There are many reasons it's great to be female. Though advantageous rates on financial services may not immediately spring to mind, women have benefited from a range of deals as we live quite a lot longer, on average, than men.
It hasn't all been rosy, with things such as annuity rates lower for women, but with new rules being handed down from Brussels, that's all about to change. Both sexes now have just a few months to make the most of the status quo on a host of products before the chance is lost.
The EU gender directive comes into force on 21 December 2012 and from then on it will be illegal for an insurer to use gender as one of the risk factors when determining an insurance premium.
At the moment, women generally pay less for car insurance as statistically they are less likely to have an accident than men. They also pay less than men for life insurance. Men, on the other hand, receive a bigger annuity as they have a shorter life expectancy.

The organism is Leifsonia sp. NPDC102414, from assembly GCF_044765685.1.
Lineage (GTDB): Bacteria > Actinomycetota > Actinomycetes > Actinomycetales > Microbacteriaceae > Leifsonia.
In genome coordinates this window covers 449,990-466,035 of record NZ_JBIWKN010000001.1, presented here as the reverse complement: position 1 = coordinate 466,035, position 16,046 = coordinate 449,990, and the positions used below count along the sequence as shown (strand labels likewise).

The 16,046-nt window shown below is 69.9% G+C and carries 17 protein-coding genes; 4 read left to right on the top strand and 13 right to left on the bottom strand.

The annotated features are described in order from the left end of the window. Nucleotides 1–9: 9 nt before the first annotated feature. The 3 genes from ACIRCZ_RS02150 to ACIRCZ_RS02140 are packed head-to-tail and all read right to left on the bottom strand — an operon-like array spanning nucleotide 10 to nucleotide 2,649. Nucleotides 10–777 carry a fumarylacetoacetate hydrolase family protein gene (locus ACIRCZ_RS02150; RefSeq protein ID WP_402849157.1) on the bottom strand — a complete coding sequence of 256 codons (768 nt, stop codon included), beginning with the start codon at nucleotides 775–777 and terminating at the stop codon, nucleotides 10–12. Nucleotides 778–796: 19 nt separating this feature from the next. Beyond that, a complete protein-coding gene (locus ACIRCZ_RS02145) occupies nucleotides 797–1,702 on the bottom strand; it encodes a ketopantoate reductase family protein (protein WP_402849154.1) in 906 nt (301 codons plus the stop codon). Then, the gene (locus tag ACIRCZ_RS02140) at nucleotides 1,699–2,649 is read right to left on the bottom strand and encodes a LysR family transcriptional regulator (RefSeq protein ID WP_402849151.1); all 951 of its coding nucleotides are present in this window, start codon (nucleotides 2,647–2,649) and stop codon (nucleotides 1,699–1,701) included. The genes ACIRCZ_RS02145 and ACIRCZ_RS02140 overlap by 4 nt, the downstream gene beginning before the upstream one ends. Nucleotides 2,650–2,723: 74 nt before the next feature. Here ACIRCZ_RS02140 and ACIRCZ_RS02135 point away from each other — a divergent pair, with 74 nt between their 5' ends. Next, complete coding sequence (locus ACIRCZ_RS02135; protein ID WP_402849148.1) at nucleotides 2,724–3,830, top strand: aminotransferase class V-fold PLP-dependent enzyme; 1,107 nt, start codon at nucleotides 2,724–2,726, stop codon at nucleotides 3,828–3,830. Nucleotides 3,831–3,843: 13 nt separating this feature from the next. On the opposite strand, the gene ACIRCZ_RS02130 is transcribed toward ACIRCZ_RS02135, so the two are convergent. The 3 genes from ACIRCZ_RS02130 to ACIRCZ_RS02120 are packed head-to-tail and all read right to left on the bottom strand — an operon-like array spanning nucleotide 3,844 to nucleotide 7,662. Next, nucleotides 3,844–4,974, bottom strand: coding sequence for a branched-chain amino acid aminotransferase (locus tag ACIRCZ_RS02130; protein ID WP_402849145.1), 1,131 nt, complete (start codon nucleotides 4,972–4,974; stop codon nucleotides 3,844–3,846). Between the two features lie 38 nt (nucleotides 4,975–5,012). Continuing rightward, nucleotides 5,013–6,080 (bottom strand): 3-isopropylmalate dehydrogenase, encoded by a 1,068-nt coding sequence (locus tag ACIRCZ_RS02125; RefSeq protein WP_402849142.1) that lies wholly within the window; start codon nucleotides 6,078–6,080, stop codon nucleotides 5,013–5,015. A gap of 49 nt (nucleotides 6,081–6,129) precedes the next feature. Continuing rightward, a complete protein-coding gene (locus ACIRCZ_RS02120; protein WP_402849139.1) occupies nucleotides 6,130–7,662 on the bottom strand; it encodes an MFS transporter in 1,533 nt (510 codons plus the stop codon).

The directive outlaws such discriminating between the sexes. However, it's unlikely that gender-neutral rates will simply settle in the middle for any type of insurance, and are likely to lean towards the "more expensive" sex.
Insurers say this is due to other influencing risk factors, but a cynic might say they are simply cashing in on the new rules.
When you retire you can use your pension savings to purchase an income for life, known as an annuity.
The amount of annual income that you can purchase will vary depending on the value of your pension fund, prevailing market conditions, your age, state of health, and, currently, your gender. With all other factors being equal, men who purchased an annuity from NFU Mutual in July 2012, secured on average 6 per cent more annual income than women.
Roger Ramsden, the chief executive of Saga Services, says: "It is generally believed that the new unisex rates will end up sitting somewhere between the current male and female rates; so in theory male rates may reduce, and female rates may rise as a result."